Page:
was a French nobleman and chemist who was central to the 18th-century chemical revolution and who had a large influence on both the history of chemistry and the history of biology.[5] He is widely considered in popular literature as the "father of modern chemistry".[6][7] It is generally accepted that Lavoisier's great accomplishments in chemistry stem largely from his changing the science from a qualitative to a quantitative one. Lavoisier is most noted for his discovery of the role oxygen plays in combustion. He recognized and named oxygen (1778) and hydrogen (1783), and opposed the phlogiston theory. Lavoisier helped construct the metric system, wrote the first extensive list of elements, and helped to reform chemical nomenclature. He predicted the existence of silicon (1787)[8] and was also the first to establish that sulfur was an element (1777) rather than a compound.[9] He discovered that, although matter may change its form or shape, its mass always remains the same. Lavoisier was a powerful member of a number of aristocratic councils and an administrator of the Ferme générale. The Ferme générale was one of the most hated components of the Ancien Régime because of the profits it took at the expense of the state, the secrecy of the terms of its contracts, and the violence of its armed agents.[10] All of these political and economic activities enabled him to fund his scientific research. At the height of the French Revolution, he was charged with tax fraud and selling adulterated tobacco, and was guillotined.
  • Arctic
    is a polar region located at the northernmost part of Earth. The Arctic consists of the Arctic Ocean, adjacent seas, and parts of Alaska (United States), Finland, Greenland (Denmark), Iceland, Northern Canada, Norway, Russia and Sweden. Land within the Arctic region has seasonally varying snow and ice cover, with predominantly treeless permafrost (permanently frozen underground ice) containing tundra. Arctic seas contain seasonal sea ice in many places. The Arctic region is a unique area among Earth's ecosystems. The cultures in the region and the Arctic indigenous peoples have adapted to its cold and extreme conditions. Life in the Arctic includes zooplankton and phytoplankton, fish and marine mammals, birds, land animals, plants and human societies.[3] Arctic land is bordered by the subarctic.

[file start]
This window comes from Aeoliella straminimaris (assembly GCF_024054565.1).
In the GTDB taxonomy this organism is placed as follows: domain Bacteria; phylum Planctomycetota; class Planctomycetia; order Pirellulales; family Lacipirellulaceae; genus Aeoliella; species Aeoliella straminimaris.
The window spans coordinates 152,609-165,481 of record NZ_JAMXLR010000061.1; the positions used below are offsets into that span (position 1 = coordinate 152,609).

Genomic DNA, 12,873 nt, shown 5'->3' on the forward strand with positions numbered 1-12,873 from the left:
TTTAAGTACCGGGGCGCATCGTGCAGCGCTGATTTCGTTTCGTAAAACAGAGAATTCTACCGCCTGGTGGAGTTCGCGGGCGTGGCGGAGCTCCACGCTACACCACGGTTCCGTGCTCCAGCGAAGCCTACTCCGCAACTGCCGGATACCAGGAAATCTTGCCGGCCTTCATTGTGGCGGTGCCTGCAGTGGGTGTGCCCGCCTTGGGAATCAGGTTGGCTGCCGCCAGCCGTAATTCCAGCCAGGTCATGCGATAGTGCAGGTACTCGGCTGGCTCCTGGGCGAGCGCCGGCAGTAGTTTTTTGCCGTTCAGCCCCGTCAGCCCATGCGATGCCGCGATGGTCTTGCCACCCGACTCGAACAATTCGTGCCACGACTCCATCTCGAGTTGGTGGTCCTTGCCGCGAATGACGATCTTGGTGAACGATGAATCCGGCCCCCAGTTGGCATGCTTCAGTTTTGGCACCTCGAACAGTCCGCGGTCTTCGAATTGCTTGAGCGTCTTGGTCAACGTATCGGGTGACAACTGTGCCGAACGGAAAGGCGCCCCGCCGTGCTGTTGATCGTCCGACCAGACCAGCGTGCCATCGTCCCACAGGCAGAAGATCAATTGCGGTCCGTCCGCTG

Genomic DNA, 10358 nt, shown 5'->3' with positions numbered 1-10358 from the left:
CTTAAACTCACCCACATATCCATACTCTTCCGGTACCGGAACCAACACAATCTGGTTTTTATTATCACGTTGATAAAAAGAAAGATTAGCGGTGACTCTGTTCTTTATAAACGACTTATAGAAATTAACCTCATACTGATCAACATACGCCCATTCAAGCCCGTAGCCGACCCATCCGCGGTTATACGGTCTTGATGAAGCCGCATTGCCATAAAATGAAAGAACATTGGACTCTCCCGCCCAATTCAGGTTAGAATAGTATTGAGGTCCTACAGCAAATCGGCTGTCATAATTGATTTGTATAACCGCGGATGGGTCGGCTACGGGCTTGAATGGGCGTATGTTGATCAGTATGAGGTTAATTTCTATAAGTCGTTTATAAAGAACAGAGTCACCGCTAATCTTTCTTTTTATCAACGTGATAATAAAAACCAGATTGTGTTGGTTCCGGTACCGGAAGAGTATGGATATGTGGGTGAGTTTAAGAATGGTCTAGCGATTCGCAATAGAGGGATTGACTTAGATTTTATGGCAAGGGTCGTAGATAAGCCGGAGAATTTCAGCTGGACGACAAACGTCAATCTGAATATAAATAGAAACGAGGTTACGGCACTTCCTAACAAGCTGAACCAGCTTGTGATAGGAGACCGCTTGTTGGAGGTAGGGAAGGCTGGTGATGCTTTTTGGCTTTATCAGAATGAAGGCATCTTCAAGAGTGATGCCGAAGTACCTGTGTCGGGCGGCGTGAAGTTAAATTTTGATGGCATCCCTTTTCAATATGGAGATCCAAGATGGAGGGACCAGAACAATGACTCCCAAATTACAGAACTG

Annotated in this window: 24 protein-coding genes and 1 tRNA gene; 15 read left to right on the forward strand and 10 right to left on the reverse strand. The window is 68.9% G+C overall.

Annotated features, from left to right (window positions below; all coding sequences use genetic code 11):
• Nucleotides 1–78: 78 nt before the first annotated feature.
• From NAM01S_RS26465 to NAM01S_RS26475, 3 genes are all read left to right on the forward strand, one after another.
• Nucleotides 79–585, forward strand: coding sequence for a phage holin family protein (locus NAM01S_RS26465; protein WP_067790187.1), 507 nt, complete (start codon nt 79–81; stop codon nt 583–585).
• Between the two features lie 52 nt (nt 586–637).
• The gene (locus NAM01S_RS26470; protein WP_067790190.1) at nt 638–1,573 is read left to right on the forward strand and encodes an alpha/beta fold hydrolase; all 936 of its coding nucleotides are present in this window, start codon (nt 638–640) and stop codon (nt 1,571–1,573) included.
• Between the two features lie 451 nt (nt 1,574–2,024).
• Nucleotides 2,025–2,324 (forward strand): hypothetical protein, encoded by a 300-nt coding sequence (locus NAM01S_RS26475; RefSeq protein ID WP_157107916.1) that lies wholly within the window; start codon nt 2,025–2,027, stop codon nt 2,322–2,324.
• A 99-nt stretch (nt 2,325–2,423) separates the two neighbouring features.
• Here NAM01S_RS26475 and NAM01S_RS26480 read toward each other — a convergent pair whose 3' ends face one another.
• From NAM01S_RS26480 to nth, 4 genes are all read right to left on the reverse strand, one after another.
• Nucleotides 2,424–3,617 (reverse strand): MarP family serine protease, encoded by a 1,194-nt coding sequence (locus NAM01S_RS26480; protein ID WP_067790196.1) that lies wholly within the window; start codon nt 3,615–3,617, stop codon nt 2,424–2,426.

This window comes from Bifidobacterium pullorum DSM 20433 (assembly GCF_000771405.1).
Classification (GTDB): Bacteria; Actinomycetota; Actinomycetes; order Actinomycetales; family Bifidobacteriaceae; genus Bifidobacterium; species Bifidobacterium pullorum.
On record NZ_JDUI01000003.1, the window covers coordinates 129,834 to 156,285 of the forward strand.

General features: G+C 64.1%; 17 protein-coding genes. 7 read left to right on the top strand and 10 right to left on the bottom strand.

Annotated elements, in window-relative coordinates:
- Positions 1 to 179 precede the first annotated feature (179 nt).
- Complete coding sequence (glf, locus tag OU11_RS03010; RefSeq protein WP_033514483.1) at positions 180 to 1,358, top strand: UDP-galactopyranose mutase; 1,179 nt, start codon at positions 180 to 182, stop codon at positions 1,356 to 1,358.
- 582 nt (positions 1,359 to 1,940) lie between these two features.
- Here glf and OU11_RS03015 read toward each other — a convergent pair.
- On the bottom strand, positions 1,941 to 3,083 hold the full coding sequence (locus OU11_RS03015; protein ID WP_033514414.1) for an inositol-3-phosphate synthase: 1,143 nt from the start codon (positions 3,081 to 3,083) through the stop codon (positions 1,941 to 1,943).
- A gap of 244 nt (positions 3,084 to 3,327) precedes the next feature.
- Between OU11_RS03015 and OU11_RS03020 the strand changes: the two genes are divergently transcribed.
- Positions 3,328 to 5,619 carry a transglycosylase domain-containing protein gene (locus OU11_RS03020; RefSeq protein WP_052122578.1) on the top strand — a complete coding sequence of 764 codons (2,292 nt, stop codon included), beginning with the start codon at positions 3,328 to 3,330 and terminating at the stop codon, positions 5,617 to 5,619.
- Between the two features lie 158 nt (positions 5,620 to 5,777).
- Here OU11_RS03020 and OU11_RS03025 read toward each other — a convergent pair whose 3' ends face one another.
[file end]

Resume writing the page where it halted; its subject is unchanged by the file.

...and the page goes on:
• b
  • Best Management Practices
    are methods that have been determined to be the most effective and practical means of preventing or reducing non-point source pollution to help achieve water quality goals. BMPS include both measures to prevent pollution and measures to mitigate the pollution of the environment.
  • BMP
    are methods that have been determined to be the most effective and practical means of preventing or reducing non-point source pollution to help achieve water quality goals. BMPS include both measures to prevent pollution and measures to mitigate the pollution of the environment.
  • BMPS
    are methods that have been determined to be the most effective and practical means of preventing or reducing non-point source pollution to help achieve water quality goals. BMPS include both measures to prevent pollution and measures to mitigate the pollution of the environment.
  • c
  • Capacity Limited Reach
    In general river hydraulics, a river is said to carry two things; water and sediments. The ratio of one to the other affects many things from physical and chemical properties to the river's morphology, and the last one is the most important. Sediments in rivers are constantly in motion, so scour and deposition are always happening but balancing each other. Most rivers in the Caribbean are supply limited. The only Caribbean island that has capacity limited rivers is Haiti. The high population of goats in Haiti eats virtually all of the erosion-resistant land cover and that is the reason that we can only observe Caribbean trench rivers only on this island.A river is said to be capacity limited if the channel does not provide enough space and clearance to properly deliver its sediments to the recipient body of water. 
  • climate engineers